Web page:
Turn out. The enforcement of turning out correction from the hip joint needs to be closely supervised at the barre. In this year, turn out can be increased but not yet stressed if the knees are not completely straight or if there is pronation. Avoidance of tucking under during grand plie and during extensions such as developpe is on way of promoting correct turn out.

Temps lies introduce the concept of weight transference the oppositional use of arms and coordination between arms and legs. The adagio can be longer and more complex, and the allegro enchainment can use two or three steps with in one combination.

Remember when doing Vocabulary that French prefixes like En or De will not help you find the word...look up Croix for En Croix...or Dedans for En dedance.

Click the videos to learn about Ballet History and Important Artists

Grading becomes more challenging each nine weeks.  During the 1st nine weeks, you are expected to develop skills and develop organization, responsibility, and etiquette.  During the 2nd nine weeks, you are expected to take what was presented during the 1st nine weeks, and expand, grow, and master even further.  Because the dance concert happens during the 3rd nine weeks, this time period offers the highest stakes.  You are expected to use your mastered skills and present them on a pre-professional level.  The 4th nine weeks is a time when you will create your own work, step out using your acquired skills, prepare for auditions, and demonstrate mastery of the coursework for the year.


First Nine Weeks Concepts & Study Materials

Majors will cover the following concepts and standards during the first nine weeks:

Appearance, Protocols, & Etiquette

Self-discipline, Self-correction, & Constructive Criticism

Barre Protocols

Barre Exercises for weeks 1-6

Barre Exercises for weeks 7-10

Center (Au milieu) Protocols

Port de Bras



Reverance & Dance Traditions

Dance Genres & Historical Overviews

Room & Stage Directions

Basic French Vocabulary & Dance Terminology

5 Positions of the Feet (note we study & practice 4th open, not crossed)

5 Position of the Arms Checkpoints

11 Foundation Principles of Dance 

Positions of the Body

Learning Goals, and Lesson Objectives for first nine weeks:

Objectives- Students will be able to:

Cognitive Domain-

  • Identify and say new ballet terms;
  • Translate action words to ballet terminology;
  • Follow directions given for performance of exercises and steps; and
  • Apply principles, rules, and protocols to class work.
  • Execute classical foot and arm positions, First and Second port de bras;
  • Perform the following barre exercises; demi-plie, battement tend, battement tendu with demi-plie, battement degage, rond de jambe a terre, foot exercises; pointe and flex, foot presses and pedals; and grand battement;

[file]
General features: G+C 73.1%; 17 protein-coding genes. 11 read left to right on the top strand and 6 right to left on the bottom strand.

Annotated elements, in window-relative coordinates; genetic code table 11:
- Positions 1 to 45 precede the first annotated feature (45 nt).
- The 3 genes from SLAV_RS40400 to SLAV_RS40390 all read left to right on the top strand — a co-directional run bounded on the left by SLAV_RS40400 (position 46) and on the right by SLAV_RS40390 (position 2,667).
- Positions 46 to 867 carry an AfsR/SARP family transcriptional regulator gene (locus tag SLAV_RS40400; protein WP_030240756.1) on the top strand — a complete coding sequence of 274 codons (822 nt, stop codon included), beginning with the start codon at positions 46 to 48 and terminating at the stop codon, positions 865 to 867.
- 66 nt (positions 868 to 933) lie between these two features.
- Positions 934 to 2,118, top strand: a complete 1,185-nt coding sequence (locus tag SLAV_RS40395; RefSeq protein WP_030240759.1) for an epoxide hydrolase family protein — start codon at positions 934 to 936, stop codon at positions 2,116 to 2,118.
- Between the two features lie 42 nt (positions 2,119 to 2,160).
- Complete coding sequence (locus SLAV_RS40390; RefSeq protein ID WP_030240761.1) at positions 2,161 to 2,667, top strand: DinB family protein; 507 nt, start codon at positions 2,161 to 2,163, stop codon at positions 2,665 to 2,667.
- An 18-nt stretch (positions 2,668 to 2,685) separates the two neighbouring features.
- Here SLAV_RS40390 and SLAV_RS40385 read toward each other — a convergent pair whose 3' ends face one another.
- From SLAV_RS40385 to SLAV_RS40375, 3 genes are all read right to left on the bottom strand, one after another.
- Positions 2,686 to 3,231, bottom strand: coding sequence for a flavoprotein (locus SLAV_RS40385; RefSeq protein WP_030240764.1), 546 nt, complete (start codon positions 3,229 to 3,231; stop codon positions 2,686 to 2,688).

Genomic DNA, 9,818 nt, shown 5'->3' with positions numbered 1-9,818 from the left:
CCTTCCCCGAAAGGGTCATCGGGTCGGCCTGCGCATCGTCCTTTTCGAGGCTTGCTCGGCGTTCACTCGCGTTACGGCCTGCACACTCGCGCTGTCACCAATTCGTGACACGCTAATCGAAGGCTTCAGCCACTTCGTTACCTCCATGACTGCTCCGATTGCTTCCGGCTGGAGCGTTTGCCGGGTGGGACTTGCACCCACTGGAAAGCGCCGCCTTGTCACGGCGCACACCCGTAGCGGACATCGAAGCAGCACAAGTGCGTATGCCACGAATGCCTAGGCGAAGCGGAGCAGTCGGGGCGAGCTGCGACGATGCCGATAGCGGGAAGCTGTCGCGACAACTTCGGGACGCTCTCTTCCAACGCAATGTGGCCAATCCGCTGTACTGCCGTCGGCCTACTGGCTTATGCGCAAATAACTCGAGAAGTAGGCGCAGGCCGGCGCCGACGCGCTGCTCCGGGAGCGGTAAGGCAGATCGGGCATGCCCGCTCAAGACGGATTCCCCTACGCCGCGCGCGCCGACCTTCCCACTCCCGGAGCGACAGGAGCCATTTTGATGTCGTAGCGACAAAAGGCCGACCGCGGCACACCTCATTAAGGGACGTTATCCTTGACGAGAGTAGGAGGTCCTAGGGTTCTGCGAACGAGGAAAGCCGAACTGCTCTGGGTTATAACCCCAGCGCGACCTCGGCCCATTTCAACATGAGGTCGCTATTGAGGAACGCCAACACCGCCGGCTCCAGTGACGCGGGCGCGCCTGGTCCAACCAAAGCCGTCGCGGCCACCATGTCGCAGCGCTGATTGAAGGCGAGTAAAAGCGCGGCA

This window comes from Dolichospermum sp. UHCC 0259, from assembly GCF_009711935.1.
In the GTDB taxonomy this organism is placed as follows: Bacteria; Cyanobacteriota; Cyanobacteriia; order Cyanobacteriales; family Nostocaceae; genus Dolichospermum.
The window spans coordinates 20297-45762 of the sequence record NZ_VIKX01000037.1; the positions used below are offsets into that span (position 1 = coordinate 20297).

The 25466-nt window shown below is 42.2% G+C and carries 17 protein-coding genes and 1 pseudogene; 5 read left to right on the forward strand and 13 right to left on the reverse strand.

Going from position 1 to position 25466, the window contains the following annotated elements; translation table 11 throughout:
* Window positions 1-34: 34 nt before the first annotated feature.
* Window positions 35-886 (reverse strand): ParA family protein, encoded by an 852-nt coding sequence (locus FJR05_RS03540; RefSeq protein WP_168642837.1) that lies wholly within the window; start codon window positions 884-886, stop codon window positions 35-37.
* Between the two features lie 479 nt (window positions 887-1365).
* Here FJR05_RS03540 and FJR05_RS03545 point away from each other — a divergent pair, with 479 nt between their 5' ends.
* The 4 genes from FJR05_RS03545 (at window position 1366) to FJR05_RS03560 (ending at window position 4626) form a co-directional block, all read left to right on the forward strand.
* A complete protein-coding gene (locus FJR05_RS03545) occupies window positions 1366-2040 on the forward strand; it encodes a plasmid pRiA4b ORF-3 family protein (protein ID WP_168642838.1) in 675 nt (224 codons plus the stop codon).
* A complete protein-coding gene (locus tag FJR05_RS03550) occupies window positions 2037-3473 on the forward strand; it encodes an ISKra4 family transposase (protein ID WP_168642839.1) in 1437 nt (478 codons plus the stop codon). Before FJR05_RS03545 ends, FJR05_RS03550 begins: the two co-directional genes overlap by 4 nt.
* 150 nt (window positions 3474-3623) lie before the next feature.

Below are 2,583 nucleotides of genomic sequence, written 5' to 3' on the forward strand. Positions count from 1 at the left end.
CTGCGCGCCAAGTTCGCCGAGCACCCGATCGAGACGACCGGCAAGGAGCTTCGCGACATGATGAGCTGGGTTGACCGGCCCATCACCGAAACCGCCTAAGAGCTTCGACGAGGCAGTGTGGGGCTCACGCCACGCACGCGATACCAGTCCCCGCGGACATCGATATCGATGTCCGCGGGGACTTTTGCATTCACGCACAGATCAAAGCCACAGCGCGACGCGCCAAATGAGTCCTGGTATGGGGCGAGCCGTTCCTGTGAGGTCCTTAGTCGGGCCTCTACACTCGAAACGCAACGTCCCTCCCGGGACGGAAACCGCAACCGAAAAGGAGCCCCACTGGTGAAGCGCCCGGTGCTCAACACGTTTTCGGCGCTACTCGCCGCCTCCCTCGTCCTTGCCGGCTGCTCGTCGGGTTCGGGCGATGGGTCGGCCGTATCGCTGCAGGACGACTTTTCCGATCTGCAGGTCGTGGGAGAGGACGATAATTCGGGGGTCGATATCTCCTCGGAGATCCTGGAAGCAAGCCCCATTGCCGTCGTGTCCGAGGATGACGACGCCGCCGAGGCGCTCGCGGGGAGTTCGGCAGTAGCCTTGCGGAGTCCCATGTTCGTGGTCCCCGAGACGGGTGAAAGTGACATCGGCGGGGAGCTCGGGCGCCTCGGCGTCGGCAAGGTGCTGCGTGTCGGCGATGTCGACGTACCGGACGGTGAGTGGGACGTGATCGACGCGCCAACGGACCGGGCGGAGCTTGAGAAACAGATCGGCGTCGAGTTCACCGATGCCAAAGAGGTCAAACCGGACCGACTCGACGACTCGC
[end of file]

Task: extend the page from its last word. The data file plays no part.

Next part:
• Execute the following center steps; coupe, pas de bourree, walk, chasse, reverence;
  • Perform appropriate barre and center protocols; and
  • Transpose the same step to the other side.
  • Attend to directions given by teacher,
  • Cooperate in class activities, and
  • Understand and demonstrate basic ballet protocols.

Performance Test Content

Principles and Rules-The student will demonstrate

  • Unit I principles: alignment, stance, turn-out, distribution of weight, transfer of weight, and balance; and
  • Unit I barre and center rules and protocols.

At the Barre- Students will be able to demonstrate the following

  1. Classical foot positions
  2. Demi-plie
  3. Battement tendu
  4. Battement degage (modified)
  5. Point and flex the foot
  6. Foot Presses and Pedals
  7. Grande Battement

In the Center- Students will demonstrate the following

  1. Stage directions
  2. Room directions
  3. First and Second port de bras
  4. Four battement tendu en croix
  5. Coupe
  6. Pas de bouree
  7. Ballet walks
  8. Chasse
  9. Reverence (not tested)

Written Examination- See Unit 1 Study Guide

This nine weeks we will be using guided discovery to understand Choreographic principles, structures, and devices.  Choreographers use creative processes to create new movement through experimentation, improvisation, and their "toolbox" to create new dance works.  Students will participate in individual and peer assessment, performances, and go through the audition process with immediate feedback.  Click the title to download the entire project.